Due to the almost total extinction of the calcareous nannoplankton at the base of the Teurian Stage, only the probable absence of extreme temperatures can be determined from the earliest Dannevirke assemblages. During the remainder of the Dannevirke Series the consistent occurrence of Cyclococcolithus, Discolithina and common Ericsonia ovalis sensu lato clearly indicate the general prevalence of cool temperate conditions although the distribution of the rhabdoliths suggests that a minor warming may have occurred during late Waipawan time. The total absence of the braaradosphaerids from pre-Arnold Series strata is attributed to the inability of this typically northern hemisphere group to reach the SW Pacific rather than to the absence of suitable environments in the New Zealand region.

Arnold Series (Middle and Upper Eocene):

The distinctive distribution patterns evident for Braarudosphaera bigelowi, Ericsonia ovalis sensu lato, the rhabdoliths (Blackites) and other taxa (see Table 1) clearly indicate environmental changes page 29
Fig. 1: Estimated marine climate at latitude 41°S during Dannevirke to Southland Series time.

Fig. 1: Estimated marine climate at latitude 41°S during Dannevirke to Southland Series time.

of an almost cyclic nature which in the writer's opinion were due to a substantial amelioration and subsequent deterioration of the climate.

Landon Series (Oligocene and Earliest Miocene):

The early Landon distribution of the selected taxa clearly continue the trends established in the late Arnold Series and appear to give good evidence for the occurrence of a climatic deterioration across the Eocene-Oligocene boundary (see also Edwards, this issue). The estimation of mid and late Landon Series climates is complicated by the sudden fluctuations in the abundance of Ericsonian ovalis sensu lato which are complementary to those of the extinct species Reticulofenestra placomorpha and by uncertainties regarding the effects of the maximum submergence of the New Zealand area during mid Tertiary time when deposition of calcareous sediments reached its culmination. However the absence of rhabdoliths and braarudosphaerids clearly implies either the absence of coastal environments or the presence of cool temperate conditions through much of the Landon Series. The upward increase in the frequency of Helicosphaera can be interpretated as indicating a slight warming in late Landon time.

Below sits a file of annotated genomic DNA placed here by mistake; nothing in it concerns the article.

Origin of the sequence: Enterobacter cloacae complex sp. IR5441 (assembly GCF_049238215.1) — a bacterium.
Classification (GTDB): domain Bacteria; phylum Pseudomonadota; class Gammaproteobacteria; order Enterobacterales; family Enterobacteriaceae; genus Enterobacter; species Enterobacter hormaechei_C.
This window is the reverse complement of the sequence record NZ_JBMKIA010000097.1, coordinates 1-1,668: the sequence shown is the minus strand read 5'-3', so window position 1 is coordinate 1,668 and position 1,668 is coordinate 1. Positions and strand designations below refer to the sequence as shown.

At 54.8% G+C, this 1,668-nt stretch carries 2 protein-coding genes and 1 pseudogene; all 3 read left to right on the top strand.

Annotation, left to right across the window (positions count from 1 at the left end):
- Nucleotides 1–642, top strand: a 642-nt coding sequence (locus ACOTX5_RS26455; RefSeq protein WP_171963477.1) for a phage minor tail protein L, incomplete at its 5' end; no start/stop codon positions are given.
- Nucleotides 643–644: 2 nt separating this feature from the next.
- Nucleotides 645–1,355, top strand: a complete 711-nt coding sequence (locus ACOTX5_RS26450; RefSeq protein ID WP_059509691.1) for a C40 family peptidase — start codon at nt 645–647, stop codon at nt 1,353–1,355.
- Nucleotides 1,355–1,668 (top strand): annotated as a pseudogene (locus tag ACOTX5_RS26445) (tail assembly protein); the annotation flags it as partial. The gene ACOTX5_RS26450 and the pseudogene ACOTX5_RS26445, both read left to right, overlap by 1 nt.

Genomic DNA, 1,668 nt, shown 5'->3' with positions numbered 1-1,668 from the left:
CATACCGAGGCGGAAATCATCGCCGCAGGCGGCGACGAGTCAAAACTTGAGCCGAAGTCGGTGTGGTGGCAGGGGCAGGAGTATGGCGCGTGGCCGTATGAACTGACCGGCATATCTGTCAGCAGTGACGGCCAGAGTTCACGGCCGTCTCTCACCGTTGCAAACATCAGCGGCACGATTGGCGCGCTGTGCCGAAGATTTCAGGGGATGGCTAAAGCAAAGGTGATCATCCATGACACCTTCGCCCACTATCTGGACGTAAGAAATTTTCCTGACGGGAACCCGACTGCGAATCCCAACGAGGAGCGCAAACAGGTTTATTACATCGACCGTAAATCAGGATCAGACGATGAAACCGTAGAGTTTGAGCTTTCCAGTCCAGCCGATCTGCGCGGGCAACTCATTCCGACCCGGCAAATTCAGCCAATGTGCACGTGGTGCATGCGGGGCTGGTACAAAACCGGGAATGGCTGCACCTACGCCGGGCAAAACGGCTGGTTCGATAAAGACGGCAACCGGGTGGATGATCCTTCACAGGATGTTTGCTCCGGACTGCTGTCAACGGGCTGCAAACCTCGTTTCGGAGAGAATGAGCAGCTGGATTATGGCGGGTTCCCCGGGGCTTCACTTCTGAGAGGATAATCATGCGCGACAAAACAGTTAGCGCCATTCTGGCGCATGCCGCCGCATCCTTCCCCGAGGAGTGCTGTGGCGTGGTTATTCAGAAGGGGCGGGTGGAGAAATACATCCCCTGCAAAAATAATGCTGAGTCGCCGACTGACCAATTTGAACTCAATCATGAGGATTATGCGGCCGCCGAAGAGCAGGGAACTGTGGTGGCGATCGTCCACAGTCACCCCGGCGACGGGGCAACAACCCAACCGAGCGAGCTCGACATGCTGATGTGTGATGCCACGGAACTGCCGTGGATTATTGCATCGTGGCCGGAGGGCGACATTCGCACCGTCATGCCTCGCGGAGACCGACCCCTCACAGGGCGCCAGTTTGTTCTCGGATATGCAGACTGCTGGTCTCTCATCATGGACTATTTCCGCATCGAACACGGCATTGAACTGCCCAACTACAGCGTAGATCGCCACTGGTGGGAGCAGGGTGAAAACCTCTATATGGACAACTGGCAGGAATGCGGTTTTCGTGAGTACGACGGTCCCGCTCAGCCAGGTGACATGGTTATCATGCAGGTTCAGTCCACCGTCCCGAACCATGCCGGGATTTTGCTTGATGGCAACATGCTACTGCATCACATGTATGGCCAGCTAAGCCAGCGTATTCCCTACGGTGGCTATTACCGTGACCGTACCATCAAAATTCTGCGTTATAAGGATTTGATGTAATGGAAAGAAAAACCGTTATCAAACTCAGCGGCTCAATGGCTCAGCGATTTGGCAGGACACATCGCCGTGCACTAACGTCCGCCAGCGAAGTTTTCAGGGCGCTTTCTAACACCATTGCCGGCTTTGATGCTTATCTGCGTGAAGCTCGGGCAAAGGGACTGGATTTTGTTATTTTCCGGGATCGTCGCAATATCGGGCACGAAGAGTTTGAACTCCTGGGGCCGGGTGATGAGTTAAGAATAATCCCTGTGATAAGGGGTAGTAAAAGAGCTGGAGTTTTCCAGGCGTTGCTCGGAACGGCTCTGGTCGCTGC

Pareora Series (Early Miocene):

The occurrence of the selected taxa in early and mid Pareora time is almost identical to that of the late Landon Series and both are here considered as suggesting the prevalence of almost warm temperate conditions. The late Pareora differs only in the presence of rhabdoliths which may suggest the presence of a more truly page 30 warm temperate climate in latest Pareora time. The reasons for the absence of Cyclococcolithus is not known.

Southland Series (Early to Mid-Miocene):